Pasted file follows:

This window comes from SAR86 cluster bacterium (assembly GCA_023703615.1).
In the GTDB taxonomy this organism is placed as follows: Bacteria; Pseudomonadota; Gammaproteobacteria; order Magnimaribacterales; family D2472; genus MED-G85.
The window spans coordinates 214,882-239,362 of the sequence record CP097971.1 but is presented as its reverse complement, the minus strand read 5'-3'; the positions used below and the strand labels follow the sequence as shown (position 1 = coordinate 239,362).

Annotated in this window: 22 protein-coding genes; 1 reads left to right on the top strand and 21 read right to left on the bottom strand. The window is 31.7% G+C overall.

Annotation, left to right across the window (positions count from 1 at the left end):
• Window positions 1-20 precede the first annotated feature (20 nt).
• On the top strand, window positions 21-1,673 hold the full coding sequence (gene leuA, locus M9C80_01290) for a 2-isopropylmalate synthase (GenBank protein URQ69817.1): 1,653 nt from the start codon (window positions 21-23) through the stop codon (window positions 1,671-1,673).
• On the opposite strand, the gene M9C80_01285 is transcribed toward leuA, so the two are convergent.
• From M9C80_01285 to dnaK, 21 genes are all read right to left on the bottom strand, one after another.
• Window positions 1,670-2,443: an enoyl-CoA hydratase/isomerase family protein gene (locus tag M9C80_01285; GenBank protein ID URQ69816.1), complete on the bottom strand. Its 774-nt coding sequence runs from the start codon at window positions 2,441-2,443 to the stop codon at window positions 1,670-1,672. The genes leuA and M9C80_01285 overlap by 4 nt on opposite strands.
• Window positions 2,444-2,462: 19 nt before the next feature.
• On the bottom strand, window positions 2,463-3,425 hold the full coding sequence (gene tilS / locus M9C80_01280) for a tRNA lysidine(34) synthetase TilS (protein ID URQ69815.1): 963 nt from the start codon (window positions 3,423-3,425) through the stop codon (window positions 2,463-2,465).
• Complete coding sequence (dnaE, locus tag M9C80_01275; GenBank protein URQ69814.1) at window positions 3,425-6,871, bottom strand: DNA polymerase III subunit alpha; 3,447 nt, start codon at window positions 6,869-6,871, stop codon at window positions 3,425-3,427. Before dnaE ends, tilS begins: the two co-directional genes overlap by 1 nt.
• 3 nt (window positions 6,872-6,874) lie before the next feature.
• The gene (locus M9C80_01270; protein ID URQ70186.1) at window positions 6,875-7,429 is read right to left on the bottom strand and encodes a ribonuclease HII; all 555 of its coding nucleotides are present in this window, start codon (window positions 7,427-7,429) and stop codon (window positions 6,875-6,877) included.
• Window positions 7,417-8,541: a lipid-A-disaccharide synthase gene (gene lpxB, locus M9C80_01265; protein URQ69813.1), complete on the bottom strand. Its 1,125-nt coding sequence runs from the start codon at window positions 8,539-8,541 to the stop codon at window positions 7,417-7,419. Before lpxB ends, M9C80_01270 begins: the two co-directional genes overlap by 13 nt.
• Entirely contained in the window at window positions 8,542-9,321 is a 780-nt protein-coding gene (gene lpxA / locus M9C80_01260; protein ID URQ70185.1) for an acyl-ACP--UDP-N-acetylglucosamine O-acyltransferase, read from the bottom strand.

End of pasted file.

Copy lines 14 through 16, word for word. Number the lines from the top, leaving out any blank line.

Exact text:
• 3 nt (window positions 6,872-6,874) lie before the next feature.
• The gene (locus M9C80_01270; protein ID URQ70186.1) at window positions 6,875-7,429 is read right to left on the bottom strand and encodes a ribonuclease HII; all 555 of its coding nucleotides are present in this window, start codon (window positions 7,427-7,429) and stop codon (window positions 6,875-6,877) included.
• Window positions 7,417-8,541: a lipid-A-disaccharide synthase gene (gene lpxB, locus M9C80_01265; protein URQ69813.1), complete on the bottom strand. Its 1,125-nt coding sequence runs from the start codon at window positions 8,539-8,541 to the stop codon at window positions 7,417-7,419. Before lpxB ends, M9C80_01270 begins: the two co-directional genes overlap by 13 nt.